Here’s what she neither wants nor needs: She doesn’t want to be called “Grandma” by strangers in scrubs whose grandma she most assuredly isn’t. She doesn’t want to be stuck with needles or cut or prodded by people who poke an obviously sore spot and then ask, “Does that hurt?” And as she told me after an endoscopy, “I don’t care what’s wrong with me; don’t ever let them put that thing down my throat again.”

It isn’t that she wants to die. In fact, she swore she would not die with a Republican in the White House. Now I think she’s holding out for midterms. But the defensive form of geriatric medicine most doctors feel pressured to practice brings neither the vitality of life nor the peace of death.

I do not know where the line items for “companionship” and “listening” go in the health care bills. I do not know when we discuss the differences between disease and the natural end of life. I do know that my mother’s heart is failing. No amount of money and no amount of skill will restore its health. There are a finite number of beats left.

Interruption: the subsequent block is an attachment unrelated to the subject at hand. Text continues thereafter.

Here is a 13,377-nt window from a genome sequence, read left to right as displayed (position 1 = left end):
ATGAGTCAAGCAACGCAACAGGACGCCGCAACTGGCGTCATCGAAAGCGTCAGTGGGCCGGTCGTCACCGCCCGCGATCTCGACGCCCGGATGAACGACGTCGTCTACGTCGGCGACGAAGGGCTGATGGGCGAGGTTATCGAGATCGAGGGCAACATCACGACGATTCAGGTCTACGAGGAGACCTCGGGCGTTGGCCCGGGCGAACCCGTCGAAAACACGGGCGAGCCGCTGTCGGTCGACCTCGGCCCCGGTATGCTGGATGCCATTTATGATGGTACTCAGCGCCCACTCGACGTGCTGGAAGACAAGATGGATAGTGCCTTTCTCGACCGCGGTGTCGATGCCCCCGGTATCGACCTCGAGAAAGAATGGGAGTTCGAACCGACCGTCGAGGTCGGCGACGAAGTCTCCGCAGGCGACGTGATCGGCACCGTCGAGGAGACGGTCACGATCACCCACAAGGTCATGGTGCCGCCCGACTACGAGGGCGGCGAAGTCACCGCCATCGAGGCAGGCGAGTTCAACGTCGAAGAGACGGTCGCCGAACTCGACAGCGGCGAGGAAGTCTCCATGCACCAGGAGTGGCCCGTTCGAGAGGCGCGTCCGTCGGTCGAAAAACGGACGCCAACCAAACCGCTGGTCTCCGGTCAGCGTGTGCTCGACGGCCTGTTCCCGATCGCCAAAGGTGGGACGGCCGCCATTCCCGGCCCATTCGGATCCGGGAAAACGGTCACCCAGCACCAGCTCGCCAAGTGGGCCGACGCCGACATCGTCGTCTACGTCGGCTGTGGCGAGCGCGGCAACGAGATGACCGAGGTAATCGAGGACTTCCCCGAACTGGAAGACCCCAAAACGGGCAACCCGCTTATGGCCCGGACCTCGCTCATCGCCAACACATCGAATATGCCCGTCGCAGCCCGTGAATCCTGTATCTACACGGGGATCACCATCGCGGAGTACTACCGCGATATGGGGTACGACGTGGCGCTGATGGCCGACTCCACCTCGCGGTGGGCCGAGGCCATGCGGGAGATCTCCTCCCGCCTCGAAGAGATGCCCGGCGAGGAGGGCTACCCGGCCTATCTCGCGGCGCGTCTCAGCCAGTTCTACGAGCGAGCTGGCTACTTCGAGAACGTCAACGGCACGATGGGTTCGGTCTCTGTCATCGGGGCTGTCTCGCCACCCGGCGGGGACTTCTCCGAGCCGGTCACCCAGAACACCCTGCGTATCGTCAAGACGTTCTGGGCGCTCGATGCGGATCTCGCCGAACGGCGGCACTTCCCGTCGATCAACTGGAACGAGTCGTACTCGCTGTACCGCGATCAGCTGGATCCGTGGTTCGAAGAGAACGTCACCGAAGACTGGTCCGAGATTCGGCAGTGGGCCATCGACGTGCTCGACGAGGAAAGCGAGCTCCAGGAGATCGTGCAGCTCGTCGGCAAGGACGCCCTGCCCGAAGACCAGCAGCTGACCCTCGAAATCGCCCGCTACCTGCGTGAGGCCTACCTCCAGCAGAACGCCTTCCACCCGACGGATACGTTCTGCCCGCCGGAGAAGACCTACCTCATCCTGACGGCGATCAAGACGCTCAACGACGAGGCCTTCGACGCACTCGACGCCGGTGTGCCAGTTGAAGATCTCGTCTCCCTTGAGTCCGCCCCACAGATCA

We have decided to spend as many of the beats as we can with her friends or at my table or in the garden where the apple tree blossoms, so sweetly and so briefly.

[Melissa Musick Nussbaum is coauthor with Jana Bennett of Free to Stay, Free to Leave: Fruits of the Spirit and Church Choice (Wipf and Stock).]